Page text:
“What's this jungle in the middle of the city?” asked the new governor Vladimir Gruzdev recently in surprise. The biologists in Tula are afraid that as a token of loyalty to the governor city administration officials will turn a unique city forest into a typical Soviet city park.
Drinking up the ‘Dudka’ and waiting for the ‘Gruzdevka’
Until recently one of the most popular brands of vodka in Tula was ‘Dudka’ (Pipe). The vodka shared its name with that of former governor, Vyacheslav Dudka. Some considered drinking vodka a sign of loyalty, while others regarded it as mockery.
These days ‘Dudka’ has become a much rarer sight on Tula's shop shelves. Dudka has been dismissed, more brutally than any other Russian regional leader. A governor's departure is usually preceded by protracted intrigue, behind-the-stage negotiations and secret pressures. Dudka, on the other hand, was fired the way you sack a seasonal labourer caught shoplifting.
Vladimir Gruzdev, appointed as Dudka's successor, is a former spy and businessman worth, according to Forbes Magazine, USD 950 million. In 2007, on board the bathyscaphe Mir-1, he descended to the bottom of the Arctic Ocean, reaching 4,261 metres. Gruzdev is believed to have been the expedition's main sponsor.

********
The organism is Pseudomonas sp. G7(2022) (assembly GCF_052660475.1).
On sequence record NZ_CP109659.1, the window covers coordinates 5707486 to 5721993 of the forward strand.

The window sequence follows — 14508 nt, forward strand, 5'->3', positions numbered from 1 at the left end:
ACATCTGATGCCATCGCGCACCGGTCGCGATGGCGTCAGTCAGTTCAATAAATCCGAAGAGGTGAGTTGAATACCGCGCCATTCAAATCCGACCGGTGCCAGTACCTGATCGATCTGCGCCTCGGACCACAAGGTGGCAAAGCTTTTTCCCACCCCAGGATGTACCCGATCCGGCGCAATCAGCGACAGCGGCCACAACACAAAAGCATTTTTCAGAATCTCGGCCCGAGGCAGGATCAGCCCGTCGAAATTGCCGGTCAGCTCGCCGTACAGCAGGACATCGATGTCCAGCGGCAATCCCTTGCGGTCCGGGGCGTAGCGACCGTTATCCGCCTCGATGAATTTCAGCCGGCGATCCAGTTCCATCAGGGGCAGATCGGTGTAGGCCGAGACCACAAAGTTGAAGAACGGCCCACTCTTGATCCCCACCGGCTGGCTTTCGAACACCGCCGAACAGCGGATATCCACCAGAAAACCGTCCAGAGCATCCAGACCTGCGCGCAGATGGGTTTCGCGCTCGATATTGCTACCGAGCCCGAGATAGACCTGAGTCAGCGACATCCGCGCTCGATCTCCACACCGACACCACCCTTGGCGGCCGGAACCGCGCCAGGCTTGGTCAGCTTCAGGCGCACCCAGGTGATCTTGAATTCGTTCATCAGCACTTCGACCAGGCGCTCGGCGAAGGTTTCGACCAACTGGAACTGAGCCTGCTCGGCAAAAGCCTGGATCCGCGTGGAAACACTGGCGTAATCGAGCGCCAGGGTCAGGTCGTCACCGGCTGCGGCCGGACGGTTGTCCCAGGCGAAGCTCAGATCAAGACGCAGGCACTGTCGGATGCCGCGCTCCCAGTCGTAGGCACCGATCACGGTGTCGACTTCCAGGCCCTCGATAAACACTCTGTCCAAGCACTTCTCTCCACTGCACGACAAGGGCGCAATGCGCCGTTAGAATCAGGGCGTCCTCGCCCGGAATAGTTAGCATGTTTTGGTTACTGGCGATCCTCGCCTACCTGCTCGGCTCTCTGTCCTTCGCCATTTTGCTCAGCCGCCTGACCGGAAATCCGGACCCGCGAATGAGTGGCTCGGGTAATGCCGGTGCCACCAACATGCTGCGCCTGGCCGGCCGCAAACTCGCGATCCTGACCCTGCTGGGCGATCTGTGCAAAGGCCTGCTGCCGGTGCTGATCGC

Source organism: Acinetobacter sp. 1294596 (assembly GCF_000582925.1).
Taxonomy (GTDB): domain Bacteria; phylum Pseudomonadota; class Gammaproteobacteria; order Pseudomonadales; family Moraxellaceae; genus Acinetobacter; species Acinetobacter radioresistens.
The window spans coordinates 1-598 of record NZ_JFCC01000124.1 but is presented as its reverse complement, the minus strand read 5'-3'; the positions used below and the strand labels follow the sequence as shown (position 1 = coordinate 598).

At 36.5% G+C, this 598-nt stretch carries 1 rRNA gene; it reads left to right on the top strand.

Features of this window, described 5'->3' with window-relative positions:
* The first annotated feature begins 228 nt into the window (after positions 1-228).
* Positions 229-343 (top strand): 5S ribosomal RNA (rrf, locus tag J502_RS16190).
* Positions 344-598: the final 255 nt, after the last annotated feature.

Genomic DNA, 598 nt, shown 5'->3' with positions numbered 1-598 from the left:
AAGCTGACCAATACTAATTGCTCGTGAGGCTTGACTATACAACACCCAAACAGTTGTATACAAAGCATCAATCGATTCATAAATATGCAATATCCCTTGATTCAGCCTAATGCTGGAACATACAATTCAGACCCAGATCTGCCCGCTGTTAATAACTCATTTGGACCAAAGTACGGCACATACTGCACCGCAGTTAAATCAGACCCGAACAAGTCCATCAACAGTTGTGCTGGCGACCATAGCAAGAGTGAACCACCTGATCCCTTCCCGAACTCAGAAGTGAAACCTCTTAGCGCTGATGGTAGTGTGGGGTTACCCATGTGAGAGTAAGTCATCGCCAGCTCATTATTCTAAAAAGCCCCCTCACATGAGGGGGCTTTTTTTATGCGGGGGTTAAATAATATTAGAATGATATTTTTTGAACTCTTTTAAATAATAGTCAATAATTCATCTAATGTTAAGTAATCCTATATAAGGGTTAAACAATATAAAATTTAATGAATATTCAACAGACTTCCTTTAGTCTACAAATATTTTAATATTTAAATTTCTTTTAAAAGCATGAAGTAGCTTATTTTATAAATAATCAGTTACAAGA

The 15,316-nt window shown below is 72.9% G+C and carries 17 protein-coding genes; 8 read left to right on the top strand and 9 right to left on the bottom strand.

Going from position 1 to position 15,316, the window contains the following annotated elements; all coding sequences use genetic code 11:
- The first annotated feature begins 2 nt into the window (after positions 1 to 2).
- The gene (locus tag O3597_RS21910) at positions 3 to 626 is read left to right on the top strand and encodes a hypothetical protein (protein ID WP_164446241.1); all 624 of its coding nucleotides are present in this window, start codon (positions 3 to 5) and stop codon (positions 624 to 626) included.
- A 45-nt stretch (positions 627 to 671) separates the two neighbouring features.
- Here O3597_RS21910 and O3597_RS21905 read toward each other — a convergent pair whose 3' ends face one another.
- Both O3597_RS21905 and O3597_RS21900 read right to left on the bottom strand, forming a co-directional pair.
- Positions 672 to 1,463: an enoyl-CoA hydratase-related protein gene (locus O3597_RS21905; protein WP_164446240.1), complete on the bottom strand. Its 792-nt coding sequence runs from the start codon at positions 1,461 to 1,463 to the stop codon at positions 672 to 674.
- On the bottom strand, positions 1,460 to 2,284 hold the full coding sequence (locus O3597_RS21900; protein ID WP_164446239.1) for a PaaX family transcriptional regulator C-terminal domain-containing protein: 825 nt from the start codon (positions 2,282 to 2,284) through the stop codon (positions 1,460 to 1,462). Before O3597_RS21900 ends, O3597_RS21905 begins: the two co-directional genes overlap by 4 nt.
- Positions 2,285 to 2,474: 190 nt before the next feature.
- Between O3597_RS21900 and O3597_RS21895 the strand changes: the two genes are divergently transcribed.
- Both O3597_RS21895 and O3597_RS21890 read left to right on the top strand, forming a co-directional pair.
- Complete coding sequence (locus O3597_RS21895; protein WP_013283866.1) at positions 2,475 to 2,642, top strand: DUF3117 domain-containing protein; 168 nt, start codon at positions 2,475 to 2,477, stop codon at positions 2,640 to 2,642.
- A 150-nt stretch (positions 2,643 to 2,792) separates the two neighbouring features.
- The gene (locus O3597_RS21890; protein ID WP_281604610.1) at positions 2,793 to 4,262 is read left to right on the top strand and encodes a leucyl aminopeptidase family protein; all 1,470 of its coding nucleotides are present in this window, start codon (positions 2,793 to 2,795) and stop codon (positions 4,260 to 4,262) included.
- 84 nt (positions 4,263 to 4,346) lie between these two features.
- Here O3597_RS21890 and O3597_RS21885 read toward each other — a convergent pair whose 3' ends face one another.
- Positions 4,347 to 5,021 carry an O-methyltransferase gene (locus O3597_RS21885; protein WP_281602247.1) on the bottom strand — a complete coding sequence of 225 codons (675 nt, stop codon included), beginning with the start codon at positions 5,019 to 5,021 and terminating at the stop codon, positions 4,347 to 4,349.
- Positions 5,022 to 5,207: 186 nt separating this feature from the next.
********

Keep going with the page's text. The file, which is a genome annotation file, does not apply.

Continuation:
"Vladimir Gruzdev, appointed as Dudka's successor, is a former spy and businessman ... worth, according to Forbes Magazine, USD 950 million."
While Gruzdev may have descended to the bottom of the ocean of his own free will, he is much less likely to have had any desire to become the Governor of Tula. But the ruling tandem made him an offer and he accepted.
‘Gruzdevka’ vodka is not available in Tula's shops just yet. The locals are drinking up their supplies of ‘Dudka’.
Sober and dangerous
Not all Tula dwellers drink vodka or other hard liquor. Some of the younger generation have embarked on their own anti-alcohol campaign whose aggressiveness surpasses Lev Tolstoy's prophecies and Soviet propaganda.